Posts Tagged Joe Pye Weed
My corner of southeastern US Piedmont has been blessed with steady — but not excessive — rainfall all summer this year. I cannot remember a growing season like this one. All the plants — weeds included — have responded with enthusiasm. And so have the animals, including most every native pollinator — and pollinator predator — that one expects to see in my region.
This growing season will be remembered by me as the summer of the Eastern Tiger Swallowtails. Never have more of these beauties adorned every blooming plant in my yard, animating the landscape with their slow, drifting flights from flower to flower, often bumping into me as I stood nearby, camera in hand, trying to capture their wondrous abundance. Many flowers have attracted these butterflies, but of all my plants, my healthy stand of native wildflower, Joe Pye Weed (Eutrochium purpureum), deserves special recognition for its power to attract, not only Eastern Tiger Swallowtails, but also just about every other native pollinator in the neighborhood.
Truly, it has been a perpetual pollinator party on the Joe Pye Weed since it started blooming over a month ago. And it is still blooming! I cannot recommend this native wildflower enough for anyone planting — or adding to — a pollinator garden bed. It’s a can’t-miss pollinator magnet. For those of you interested in planting for native birds, Joe Pye Weed is an excellent choice. Insect-eating birds will delight in harvesting a few pollinators as they work Joe’s flowers. And when the pink flower heads ripen to tan-brown seed heads, seed-eating birds like our native Goldfinches will happily dine on the seeds.
This native wildflower naturally occurs along creeks and wetland areas, but it adapts with no difficulty to garden beds, as long as you water it a bit during dry spells. My clump has grown larger every year without much supplemental water at all. The species can top out at about 6 feet, which might be a bit tall for some landscapes, but it is easy to find shorter cultivars at local nurseries that stop at three or four feet, and I’ve found that if you cut the growing stalks of the tall form by about half in early summer, they will bloom at about four feet instead of six, making them less floppy after summer thunderstorms.
Joe Pye Weed is also not picky about the amount of sunlight it needs. It will bloom a bit more prolifically in full sun, but I’ve got stands of it in shady spots in my yard, and the flowers on those plants are almost as abundant — and also enjoyed by numerous pollinators.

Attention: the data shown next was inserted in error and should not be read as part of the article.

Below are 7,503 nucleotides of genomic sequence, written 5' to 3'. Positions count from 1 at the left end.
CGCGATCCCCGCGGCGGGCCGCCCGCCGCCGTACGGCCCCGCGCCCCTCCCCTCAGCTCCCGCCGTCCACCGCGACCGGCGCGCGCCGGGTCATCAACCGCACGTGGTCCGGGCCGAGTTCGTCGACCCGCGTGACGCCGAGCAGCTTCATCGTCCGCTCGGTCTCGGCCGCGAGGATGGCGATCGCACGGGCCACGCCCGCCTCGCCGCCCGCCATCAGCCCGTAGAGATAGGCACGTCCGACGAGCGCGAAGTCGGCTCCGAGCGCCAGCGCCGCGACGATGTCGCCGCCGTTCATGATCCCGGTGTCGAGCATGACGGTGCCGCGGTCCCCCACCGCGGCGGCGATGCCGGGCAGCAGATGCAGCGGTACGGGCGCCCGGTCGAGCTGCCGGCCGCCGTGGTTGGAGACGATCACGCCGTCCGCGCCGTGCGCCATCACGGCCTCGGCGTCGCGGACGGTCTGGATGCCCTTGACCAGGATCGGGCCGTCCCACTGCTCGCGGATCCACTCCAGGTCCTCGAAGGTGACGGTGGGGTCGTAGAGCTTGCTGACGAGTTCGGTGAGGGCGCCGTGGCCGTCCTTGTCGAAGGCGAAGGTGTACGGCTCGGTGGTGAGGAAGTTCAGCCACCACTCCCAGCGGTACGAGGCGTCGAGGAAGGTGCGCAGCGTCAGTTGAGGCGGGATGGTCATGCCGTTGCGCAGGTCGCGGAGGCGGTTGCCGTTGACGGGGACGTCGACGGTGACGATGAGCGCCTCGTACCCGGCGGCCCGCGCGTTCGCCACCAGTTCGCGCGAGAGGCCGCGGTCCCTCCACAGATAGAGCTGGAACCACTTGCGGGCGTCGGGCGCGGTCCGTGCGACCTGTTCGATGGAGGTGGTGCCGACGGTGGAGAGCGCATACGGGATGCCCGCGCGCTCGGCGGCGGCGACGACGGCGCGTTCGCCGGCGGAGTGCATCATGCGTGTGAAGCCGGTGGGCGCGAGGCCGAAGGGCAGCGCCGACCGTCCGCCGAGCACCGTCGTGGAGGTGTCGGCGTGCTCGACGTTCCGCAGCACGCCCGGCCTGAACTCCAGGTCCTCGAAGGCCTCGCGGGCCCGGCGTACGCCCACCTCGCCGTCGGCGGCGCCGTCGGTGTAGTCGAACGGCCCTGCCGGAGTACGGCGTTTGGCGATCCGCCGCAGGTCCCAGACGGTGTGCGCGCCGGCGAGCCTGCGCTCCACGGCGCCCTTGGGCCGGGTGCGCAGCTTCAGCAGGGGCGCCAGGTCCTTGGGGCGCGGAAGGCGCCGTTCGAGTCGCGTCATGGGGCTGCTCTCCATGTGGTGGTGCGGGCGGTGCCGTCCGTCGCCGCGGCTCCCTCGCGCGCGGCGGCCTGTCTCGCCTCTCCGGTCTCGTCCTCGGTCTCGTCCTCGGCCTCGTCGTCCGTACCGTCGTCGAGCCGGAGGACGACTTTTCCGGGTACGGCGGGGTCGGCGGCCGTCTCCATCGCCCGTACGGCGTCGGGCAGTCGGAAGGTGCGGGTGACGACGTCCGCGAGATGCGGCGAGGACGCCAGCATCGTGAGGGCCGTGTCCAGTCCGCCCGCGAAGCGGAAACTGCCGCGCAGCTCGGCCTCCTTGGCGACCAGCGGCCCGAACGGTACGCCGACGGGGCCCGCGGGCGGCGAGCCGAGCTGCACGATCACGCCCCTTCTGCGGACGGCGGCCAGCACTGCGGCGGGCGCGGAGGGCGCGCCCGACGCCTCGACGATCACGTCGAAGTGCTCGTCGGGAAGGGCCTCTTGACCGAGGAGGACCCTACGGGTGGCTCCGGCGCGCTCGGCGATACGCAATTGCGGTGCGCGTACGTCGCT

I confess I have spent perhaps too much time this summer sitting in front of the Joe Pye Weed in my new pollinator bed (more about that soon). The constant dance of pollinators drifting in and out, the drama of predators snagging unwary insects, the kaleidoscopic colors — it’s all very hypnotic — and soothing.
We are fast approaching the optimal season for planting perennials, shrubs, and trees in our region. Fall is for planting, as we say in these parts, because the air is cool but not icy, so roots can establish thoroughly before plants go into winter sleep, enhancing their vigor and drought resistance when the spring growing season arrives. If you are planning to plant — or add to — a pollinator- and/or bird-friendly garden this fall, be sure that Joe Pye Weed is part of your plan, whether it be the straight species, or one of the many fine cultivars available.
There’s no better place to purchase all the native plants you need for your upcoming fall-planting projects than at the Fall Plant Sale at the North Carolina Botanical Garden in Chapel Hill. This year, Members’ Night is Friday, September 23, and the sale is open to the general public on Saturday morning, September 24. Not only do members get first dibs on the vast array of natives offered at this sale, they also get a 10% discount on their purchases. And for you procrastinators out there, you can join at the door on Members’ Night. I encourage all the native plant lovers within driving distance of Chapel Hill to put this don’t-miss plant-buying party on your calendars now. And be sure to pick up some Joe Pye Weed, so your pollinators can party on it next growing season.
I’m seeing a variety of reds in my landscape these days, most of it not attributable to leaf color — that will come later. Red flowers and fruits — and related colors in that family — are visible in nearly every corner of my yard. I think of them as stop signals; they alert me to slow down and linger with the lovelies in my landscape before all that beauty fades.